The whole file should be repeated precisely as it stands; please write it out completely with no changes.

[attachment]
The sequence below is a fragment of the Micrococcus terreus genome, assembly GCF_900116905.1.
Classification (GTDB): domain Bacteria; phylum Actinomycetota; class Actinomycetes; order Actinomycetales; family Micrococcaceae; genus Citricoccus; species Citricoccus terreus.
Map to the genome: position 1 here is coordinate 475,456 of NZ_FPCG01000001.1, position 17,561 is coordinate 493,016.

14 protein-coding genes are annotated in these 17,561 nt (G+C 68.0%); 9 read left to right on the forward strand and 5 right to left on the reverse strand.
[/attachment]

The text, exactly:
The sequence below is a fragment of the Micrococcus terreus genome, assembly GCF_900116905.1.
Classification (GTDB): domain Bacteria; phylum Actinomycetota; class Actinomycetes; order Actinomycetales; family Micrococcaceae; genus Citricoccus; species Citricoccus terreus.
Map to the genome: position 1 here is coordinate 475,456 of NZ_FPCG01000001.1, position 17,561 is coordinate 493,016.

14 protein-coding genes are annotated in these 17,561 nt (G+C 68.0%); 9 read left to right on the forward strand and 5 right to left on the reverse strand.